February 02, 2017
This is classic:
Courts of equity have a tradition of aiding the helpless, such as infants, idiots and drunkards. The average security holder in a corporate reorganization is of like kind.
This comes from "Some Realistic Reflections on Some Aspects of Corporate Reorganization," 19 Virginia Law Review 541, 569 (1933). (I owe the reference to a working paper by my colleagues Douglas Baird, Anthony Casey, and Randy Picker.)
December 29, 2016
I appreciate the many blog readers who also read my scholarly writing--it has been one of the best things about the blog for years that it has been a vehicle for sharing my work with other faculty and students across many fields. In that spirit, here are publications--or working drafts--that I made available this year:
"The Case Against Free Speech" appeared in Sydney Law Review.
"Legal Positivism about the Artifact Law," forthcoming in an OUP volume on Law as Artifact.
"Theoretical Disagreements in Law: Another Look," forthcoming in an OUP volume on Ethical Norms, Legal Norms: New Essays in Metaethics and Jurisprudence.
"Philosophy of Law," co-authored with Michael Sevel, in the Encyclopedia Britannica (if you can't access the whole essay, google "philosophy of law," it should come up as a top result and you can get the whole essay that way)
"The Paradoxes of Public Philosophy," in the inaugural issue of the Indian Journal of Legal Theory.
"Why Tolerate Religion, Again? A Reply to Michael McConnell," a working paper (but citable) at SSRN.
"Reply to Five Critics of Why Tolerate Religion?", part of a symposium on my book published by Criminal Law and Philosophy this year.
A revised version of "The Death of God and the Death of Morality," which will eventually appear in a special issue of The Monist on Nietzsche.
"Moralizing Nietzsche's Moral Psycology: The Case of Katsafanas," a review essay which also appears at Notre Dame Philosophical Reviews.
"Moralities are a Sign-Language of the Affects," appeared in 2013 in Social Philosophy and Policy, but I was now able to make the published PDF available on SSRN.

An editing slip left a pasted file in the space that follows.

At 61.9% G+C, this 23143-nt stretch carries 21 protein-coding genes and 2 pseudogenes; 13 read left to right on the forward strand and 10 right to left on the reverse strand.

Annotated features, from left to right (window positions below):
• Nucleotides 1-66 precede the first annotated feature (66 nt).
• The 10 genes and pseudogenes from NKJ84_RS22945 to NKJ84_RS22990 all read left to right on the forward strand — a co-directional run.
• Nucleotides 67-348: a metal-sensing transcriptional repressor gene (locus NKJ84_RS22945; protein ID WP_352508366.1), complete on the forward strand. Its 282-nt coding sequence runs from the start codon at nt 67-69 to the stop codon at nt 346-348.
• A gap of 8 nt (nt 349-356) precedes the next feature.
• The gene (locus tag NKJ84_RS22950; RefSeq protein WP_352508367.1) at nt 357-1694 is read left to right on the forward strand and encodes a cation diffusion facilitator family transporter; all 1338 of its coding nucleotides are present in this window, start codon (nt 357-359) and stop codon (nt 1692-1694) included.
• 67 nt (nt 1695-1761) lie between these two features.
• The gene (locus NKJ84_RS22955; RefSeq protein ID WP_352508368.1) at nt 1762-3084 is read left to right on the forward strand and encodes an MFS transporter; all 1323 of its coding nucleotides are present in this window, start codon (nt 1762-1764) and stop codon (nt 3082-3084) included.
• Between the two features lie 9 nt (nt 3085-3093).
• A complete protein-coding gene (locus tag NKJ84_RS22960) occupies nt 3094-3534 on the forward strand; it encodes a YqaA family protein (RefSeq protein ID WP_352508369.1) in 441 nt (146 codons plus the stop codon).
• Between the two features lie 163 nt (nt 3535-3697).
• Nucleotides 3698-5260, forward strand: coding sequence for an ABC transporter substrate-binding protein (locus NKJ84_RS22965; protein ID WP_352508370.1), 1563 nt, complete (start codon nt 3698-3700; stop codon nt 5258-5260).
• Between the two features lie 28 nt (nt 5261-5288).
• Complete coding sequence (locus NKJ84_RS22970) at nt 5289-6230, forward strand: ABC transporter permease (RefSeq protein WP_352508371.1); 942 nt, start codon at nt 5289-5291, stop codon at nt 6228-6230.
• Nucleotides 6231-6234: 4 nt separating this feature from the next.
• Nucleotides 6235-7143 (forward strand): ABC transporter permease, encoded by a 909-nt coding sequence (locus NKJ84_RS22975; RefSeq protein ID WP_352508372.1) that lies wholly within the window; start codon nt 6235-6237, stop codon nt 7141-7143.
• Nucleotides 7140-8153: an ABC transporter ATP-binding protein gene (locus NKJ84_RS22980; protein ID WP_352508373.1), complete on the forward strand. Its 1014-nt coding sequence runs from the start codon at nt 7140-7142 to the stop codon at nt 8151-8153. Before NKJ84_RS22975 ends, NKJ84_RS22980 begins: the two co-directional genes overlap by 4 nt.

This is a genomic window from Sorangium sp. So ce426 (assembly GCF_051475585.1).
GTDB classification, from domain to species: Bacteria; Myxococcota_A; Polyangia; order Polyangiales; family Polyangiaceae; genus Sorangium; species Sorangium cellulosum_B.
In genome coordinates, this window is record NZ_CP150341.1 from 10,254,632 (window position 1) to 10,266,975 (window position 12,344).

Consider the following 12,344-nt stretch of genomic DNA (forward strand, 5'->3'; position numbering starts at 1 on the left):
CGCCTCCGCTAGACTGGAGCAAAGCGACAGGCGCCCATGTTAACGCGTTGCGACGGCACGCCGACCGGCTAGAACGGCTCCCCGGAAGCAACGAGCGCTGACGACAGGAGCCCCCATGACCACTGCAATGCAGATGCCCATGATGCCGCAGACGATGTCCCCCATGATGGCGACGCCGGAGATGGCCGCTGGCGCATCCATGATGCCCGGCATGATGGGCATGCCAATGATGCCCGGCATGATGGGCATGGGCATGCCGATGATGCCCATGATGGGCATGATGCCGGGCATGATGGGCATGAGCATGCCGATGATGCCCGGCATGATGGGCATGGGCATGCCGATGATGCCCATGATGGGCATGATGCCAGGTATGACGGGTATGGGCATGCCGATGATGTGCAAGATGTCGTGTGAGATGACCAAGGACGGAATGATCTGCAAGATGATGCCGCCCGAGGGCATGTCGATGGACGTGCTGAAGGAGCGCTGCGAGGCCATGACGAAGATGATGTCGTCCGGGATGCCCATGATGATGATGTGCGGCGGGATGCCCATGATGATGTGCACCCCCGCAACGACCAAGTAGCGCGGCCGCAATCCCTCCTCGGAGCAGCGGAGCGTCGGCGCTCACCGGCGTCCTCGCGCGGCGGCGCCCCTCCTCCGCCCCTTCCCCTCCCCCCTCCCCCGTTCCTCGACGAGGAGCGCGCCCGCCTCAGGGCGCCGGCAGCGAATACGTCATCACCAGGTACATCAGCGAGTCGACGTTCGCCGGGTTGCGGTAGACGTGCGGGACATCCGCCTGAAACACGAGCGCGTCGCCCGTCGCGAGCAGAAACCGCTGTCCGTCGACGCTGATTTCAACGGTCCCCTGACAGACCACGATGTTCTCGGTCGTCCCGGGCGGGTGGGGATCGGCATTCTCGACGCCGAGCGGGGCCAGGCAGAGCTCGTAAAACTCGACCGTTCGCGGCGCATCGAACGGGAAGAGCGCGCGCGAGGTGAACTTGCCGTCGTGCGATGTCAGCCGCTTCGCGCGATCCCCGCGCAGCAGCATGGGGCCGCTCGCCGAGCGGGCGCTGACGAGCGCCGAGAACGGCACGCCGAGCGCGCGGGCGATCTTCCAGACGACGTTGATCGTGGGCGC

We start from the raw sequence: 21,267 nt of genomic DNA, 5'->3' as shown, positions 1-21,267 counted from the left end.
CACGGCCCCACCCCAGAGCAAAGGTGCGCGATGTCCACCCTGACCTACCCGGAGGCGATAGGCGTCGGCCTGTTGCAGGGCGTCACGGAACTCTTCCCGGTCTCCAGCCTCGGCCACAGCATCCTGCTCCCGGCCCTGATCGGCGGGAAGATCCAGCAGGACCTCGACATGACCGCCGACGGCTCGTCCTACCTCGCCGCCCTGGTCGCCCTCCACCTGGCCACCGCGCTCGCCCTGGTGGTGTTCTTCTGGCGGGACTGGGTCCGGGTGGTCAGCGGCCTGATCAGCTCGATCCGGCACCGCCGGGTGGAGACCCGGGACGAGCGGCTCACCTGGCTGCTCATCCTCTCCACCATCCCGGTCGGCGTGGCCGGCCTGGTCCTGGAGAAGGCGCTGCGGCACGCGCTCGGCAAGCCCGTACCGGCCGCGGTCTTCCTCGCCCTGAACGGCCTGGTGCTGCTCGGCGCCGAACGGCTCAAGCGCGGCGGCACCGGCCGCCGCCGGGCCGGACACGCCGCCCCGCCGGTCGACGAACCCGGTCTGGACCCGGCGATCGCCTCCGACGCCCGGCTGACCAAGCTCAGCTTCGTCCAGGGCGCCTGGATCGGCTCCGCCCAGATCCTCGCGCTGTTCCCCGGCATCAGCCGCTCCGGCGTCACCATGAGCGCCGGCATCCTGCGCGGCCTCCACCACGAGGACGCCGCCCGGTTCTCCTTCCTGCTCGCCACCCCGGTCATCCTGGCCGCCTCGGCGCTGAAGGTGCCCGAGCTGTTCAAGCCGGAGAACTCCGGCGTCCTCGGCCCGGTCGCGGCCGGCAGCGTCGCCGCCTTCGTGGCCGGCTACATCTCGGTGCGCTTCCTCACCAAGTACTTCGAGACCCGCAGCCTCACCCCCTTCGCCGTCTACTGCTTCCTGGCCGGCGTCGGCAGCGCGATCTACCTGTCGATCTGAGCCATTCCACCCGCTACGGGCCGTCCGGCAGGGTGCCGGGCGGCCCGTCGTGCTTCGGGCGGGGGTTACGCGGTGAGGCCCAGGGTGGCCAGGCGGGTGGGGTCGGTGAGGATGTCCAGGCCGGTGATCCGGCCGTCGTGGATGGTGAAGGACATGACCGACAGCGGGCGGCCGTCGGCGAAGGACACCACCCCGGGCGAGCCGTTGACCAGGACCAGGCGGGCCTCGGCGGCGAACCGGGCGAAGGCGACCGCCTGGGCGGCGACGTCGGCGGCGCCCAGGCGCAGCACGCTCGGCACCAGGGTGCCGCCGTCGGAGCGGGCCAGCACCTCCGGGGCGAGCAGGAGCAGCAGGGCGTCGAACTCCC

There were actually a couple of other papers I wrote this year that I could not put on SSRN, alas--though hopefully, like the last paper, I will be able to post them in the future after publication. And then there were papers previously put on SSRN that finally appeared in books this year (e.g., here and here), but for which I have not been able to put a PDF on-line.
Thanks for reading! And a Happy New Year to all readers!
December 20, 2016
December 08, 2016
A video of this wonderful lecture and the Q&A is now available here. The lecture itself begins about seven minutes in, after various introductions. (The Dewey Lecture this year was the day after the election, as it happened, which may explain a few comments and jokes.)
November 17, 2016
October 01, 2016
Once again, officials of the Alabama legal system show that they accept the rule of recognition of the Federal legal system...
August 28, 2016
A new paper forthcoming from OUP in Ethical Norms, Legal Norms: New Essays in Meteaethics and Jurisprudence (edited by Plunkett, Shapiro & Toh); the abstract:
In "Explaining Theoretical Disagreement" (2009), I defended an answer to Dworkin's argument that legal positivists can not adequately explain disagreements among judges about what the criteria of legal validity are. I here respond to a variety of critics of my answer, in particular, Kevin Toh. I argue that Toh misrepresents Hart's own views, and misunderstands the role of "presupposition" in both Hart and Kelsen. I argue that a correct reading of Hart is compatible with the error-theoretic interpretation of theoretical disagreement I defended in 2009.
August 16, 2016
This is the first new essay commissioned on the subject in more than fifty years (the last one was by Julius Stone, also a legal realist!). I had the privilege of co-authoring the new essay with a former student, the legal philosopher Michael Sevel (not a legal realist, but like Stone, at the University of Sydney!). Alas, you need to access it from an institution that subscribes to read this essay in full.
UPDATE: After I posted a similar announcement at my philosophy blog, an editor at EB wrote: "in fact anyone can read the entire article for free if he/she comes to it through a Google search. I believe we are fourth or fifth in the hit list returned by searching on 'philosophy of law'. Clicking on the link should provide access to the full article. (Obviously, searching on "philosophy of law Britannica" would make it even easier.) Likewise any other article in Britannica." Useful information, I didn't realize that!
May 09, 2016
May 08, 2016
At SSRN; the abstract:
This essay discusses a lengthy review by Professor Michael McConnell of the Stanford Law School in the Yale Law Journal of my 2013 book WHY TOLERATE RELIGION? (Princeton University Press). I identify two important objections that Prof. McConnell raises, but also identify eight different mistakes or misunderstandings that mar other parts of the review. I conclude by taking Prof. McConnell to task for several rhetorical cheap shots that, together with the other errors, suggests that his essay was more a partisan brief than a scholarly evaluation of the arguments. Most surprisingly, the fact that Professor McConnell, in his lengthy review, never actually responds to my book's central thesis--namely, that the inequality between religious and non-religious claims of conscience is not morally defensible--suggests that there may really be no serious argument on the other side.